- Advertisement -
Danish Prime Minister Lars Loekke Rasmussen is tasked with negotiating a replacement for the Kyoto Protocol. He said, "Even if we may not hammer out the last dots of a legally binding instrument, I do believe a political binding agreement with specific commitment to mitigation and finance provides a strong basis for immediate action in the years to come."

It is obvious that Rasmussen studied at the Richard Nixon school of let me say this about that. Rasmussen is saying that even if we don't get a legally binding deal we could get a nonbinding political deal with a promise to do more immediately, sometime in the future which has not as yet been determined. It is indeed ironic that the Kyoto treaty expires in 2012.

Perhaps we should build our calendars out of stone to remind us that it is later than we think. Or to remind us that the folly of man is boundless and unsurpassed. That as NASA has discovered water on the surface of the moon the leaders of the world have decided that preserving water for millions on Earth is of so little consequence that they can all agree to agree that they can't do anything at all.

 

- Advertisement -

View Ratings | Rate It

I who am I? Born at the pinnacle of American prosperity to parents raised during the last great depression. I was the youngest child of the youngest children born almost between the generations and that in fact clouds and obscures who it is that I (more...)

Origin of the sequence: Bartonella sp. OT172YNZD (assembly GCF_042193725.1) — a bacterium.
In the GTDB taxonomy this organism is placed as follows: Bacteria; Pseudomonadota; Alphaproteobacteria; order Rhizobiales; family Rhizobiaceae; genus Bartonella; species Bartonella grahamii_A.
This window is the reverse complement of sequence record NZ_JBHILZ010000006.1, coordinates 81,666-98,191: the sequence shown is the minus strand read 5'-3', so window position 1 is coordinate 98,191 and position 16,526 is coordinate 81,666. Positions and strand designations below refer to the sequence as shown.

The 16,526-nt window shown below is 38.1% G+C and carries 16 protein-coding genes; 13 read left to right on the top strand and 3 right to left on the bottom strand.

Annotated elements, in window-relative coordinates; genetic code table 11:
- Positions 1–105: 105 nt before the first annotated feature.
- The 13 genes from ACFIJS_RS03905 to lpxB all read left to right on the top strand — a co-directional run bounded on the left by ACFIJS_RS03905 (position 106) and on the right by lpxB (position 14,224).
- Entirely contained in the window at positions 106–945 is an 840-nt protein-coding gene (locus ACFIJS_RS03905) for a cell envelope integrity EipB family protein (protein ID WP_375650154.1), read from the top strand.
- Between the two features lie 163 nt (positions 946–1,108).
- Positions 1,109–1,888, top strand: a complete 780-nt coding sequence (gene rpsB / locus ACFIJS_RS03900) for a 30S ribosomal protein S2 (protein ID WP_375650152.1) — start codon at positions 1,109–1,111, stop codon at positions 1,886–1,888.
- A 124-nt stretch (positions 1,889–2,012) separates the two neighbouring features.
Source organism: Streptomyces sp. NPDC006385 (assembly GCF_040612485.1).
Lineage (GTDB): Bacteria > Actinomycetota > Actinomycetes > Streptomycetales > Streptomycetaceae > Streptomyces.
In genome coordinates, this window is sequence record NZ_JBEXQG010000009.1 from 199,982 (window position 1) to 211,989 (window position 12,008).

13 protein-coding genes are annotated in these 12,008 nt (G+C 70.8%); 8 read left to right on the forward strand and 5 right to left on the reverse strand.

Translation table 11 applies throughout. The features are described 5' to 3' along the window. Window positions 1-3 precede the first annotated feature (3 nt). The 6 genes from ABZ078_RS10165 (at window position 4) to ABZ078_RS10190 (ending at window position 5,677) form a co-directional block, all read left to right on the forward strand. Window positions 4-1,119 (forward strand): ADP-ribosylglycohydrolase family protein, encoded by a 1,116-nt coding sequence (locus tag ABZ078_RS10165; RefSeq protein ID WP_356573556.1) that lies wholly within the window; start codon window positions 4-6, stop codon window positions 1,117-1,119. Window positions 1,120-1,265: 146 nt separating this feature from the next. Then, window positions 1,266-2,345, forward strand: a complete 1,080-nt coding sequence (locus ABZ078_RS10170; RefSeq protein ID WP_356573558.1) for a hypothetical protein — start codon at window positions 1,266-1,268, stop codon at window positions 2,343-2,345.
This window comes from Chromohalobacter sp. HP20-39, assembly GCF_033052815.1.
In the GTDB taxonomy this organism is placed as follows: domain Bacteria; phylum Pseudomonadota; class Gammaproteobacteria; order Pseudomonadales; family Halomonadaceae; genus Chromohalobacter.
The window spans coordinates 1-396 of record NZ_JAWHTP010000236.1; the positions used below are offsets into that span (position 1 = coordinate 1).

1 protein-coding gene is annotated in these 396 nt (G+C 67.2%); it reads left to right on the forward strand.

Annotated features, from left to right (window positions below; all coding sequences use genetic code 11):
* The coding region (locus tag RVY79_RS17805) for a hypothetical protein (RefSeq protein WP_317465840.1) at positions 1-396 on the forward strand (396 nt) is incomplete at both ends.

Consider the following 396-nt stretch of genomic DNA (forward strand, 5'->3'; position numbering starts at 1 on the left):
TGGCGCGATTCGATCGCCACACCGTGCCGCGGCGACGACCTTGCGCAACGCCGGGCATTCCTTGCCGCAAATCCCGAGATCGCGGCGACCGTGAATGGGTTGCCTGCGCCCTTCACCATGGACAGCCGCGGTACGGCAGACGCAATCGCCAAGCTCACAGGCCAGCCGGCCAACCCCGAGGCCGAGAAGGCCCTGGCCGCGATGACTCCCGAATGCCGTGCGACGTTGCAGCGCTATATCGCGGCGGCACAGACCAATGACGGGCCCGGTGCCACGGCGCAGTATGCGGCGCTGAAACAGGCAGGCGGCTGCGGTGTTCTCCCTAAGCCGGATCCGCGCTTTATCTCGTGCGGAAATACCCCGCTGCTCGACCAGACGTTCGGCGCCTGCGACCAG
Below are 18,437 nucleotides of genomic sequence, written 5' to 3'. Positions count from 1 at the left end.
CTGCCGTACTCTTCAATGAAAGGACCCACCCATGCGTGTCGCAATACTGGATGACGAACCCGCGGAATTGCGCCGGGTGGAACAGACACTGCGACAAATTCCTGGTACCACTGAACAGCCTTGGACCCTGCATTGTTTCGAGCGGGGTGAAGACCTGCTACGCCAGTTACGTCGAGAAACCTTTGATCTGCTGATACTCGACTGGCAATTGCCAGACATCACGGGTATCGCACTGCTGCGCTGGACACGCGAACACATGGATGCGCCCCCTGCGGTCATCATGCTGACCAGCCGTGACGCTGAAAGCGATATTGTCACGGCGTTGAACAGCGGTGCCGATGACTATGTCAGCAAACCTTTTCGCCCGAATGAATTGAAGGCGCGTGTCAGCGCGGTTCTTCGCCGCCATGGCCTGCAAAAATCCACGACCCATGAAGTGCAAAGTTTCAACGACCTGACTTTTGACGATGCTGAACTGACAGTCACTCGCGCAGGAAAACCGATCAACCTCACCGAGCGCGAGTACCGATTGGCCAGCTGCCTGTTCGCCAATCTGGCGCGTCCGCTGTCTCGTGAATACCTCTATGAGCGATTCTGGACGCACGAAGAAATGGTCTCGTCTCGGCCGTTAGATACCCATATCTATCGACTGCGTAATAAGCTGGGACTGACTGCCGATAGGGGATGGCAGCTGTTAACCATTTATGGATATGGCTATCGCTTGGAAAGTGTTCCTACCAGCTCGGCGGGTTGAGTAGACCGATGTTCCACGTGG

Share on Google Plus Submit to Twitter Add this Page to Facebook! Share on LinkedIn Pin It! Add this Page to Fark! Submit to Reddit Submit to Stumble Upon



Go To Commenting
/* The Petition Site */
The views expressed in this article are the sole responsibility of the author and do not necessarily reflect those of this website or its editors.

Writers Guidelines

Contact AuthorContact Author Contact EditorContact Editor Author PageView Authors' Articles
Related Topic(s): ; ; , Add Tags
- Advertisement -

Most Popular Articles by this Author:     (View All Most Popular Articles by this Author)

Hobo's Lullaby

100 Reasons for Revolution

Guns or Butter

Taken at the Flood

When will the Economy Collapse? You're Looking at It!

In this Country at Least, The Revolution Will Not Be Televised